The insureds recently had a pergola built in their back yard. It was a freestanding unit between the pool and the house. Supported by six tapered round columns, 14 inches at the base and eight feet high, with sweeping beams and graceful arches, it was a dramatic statement. Less than six months later, the columns were splitting and cracking.
The columns were made of a spun-cast, glass-fiber reinforced polymer resin (FRP), manufactured with ground stone to resemble cast concrete.According to the manufacturer, this material is, pound for pound, stronger than aluminum, concrete, or steel. The wall thickness at the top was ¾ inch and the wall thickness at the base was 1 ¼ inches. According to the manufacturers calculations, a single column of these specifications had a load carrying capacity of 20,000 lbs. A rough guesstimate of the total weight of all of the 4 x 6 and 2 x 6 beams supported was considerably less than half that.
Here is the root cause of the problem. The town’s building code did not accept this type of column without supporting calculations provided by a licensed engineer. Either the homeowner or his contractor hired a local engineering company to do the calculations.
Rather than do their homework (which a two minute Google search, or a five minute phone call to the column manufacturer would have satisfied), they took the easy way out and, like most of us, did what was comfortable and familiar to them. This FRP stuff is new, but they knew the properties of concrete. Therefore they calculated the strength of the columns, based upon filling them with concrete. Similarly, plan check was familiar with concrete columns and, since the engineer calculated the column capacities, they approved the plans for building the pergola.
The contractor then had his marching orders to fill the columns with concrete. Normally a contractor would bring in a concrete pump along side the concrete truck and by using a grout hose, could have filled the columns in less than an hour. For reasons that only he knows, the contractor instead elected to fill the columns by hand. Mixing up one bag of Kwikcrete at a time in a wheelbarrow, and then carrying the concrete in a bucket up a ladder to dump it into the top of the columns, the contractor filled the columns. Each bag of concrete mix was then tamped with a piece of 2 x 4 lumber around the central stainless steel securing rod. This method of filling left voids within the concrete and lead to separation of the fine material from within the concrete matrix. The local building inspector did not observe the filling process.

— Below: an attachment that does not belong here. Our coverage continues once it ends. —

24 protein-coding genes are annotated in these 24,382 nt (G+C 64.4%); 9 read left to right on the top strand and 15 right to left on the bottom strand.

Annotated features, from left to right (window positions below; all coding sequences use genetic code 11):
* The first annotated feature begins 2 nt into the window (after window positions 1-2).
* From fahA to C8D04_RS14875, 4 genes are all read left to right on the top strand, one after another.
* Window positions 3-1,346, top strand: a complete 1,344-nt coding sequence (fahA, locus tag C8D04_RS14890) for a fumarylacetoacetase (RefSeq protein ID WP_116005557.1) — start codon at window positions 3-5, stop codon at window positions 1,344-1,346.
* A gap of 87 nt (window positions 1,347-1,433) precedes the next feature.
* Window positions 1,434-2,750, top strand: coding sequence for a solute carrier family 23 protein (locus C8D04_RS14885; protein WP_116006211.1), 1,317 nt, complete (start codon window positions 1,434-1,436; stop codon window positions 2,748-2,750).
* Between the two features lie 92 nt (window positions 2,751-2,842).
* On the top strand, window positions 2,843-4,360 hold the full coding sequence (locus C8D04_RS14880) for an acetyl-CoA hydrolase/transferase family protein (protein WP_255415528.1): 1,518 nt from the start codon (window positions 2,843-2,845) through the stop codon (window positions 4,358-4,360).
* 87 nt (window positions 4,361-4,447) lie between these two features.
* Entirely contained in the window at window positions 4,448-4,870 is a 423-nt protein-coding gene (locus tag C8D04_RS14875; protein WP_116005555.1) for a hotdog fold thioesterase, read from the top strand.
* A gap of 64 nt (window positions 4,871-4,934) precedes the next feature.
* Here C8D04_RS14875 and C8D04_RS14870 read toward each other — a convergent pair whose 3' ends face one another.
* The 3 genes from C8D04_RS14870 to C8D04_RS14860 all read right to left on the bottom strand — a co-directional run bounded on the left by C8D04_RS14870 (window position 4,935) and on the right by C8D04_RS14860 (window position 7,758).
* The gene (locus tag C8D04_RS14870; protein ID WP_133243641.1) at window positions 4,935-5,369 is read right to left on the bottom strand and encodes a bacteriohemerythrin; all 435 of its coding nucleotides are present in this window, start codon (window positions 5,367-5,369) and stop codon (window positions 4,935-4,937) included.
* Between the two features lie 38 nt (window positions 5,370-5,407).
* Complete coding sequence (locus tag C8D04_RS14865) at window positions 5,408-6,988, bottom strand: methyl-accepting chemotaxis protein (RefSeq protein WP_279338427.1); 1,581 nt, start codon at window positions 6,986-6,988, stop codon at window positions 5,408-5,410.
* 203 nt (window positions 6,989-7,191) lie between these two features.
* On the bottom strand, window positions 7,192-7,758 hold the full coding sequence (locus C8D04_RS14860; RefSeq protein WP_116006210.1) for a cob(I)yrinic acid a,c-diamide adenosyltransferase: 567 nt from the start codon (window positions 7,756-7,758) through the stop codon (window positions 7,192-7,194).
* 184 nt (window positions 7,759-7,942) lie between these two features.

We examined the details of the Tuscan capitals and bases and found them to be well sealed against water ingress. Freezing water between the column shaft and the concrete core was ruled out. Additionally, there had been no significant earthquake activity during that period. Local wind speeds and gusts were recorded as less than 50 mph for the entire period; the design was for a basic wind speed of 70 mph.
The coefficient of thermal expansion for concrete is on the order of 60 times ten to the negative 6th power inches per inch-degree Fahrenheit, while that for FRP is on the order of 6 to 12 times ten to the negative 6th power. This is a five to ten-fold difference, depending on the direction of the fibers and concrete selection. This expansion rate difference will result in the concrete and FRP expanding to different overall dimensions (length and circumference), in response to temperature changes. The greatest day and night temperature swing was 53 degrees Fahrenheit, a condition that guaranteed cracks and splits.
This was the reason the manufacturer’s installation instructions expressly forbid filling the void. “It is not permissible at any time to fill the interior of the column shaft with sand, concrete or any other material.”
All involved ignored this fact: the insured, the engineer, the building department, and the contractor.
The concrete and FRP expanded and contracted at different rates which cracked and split the columns.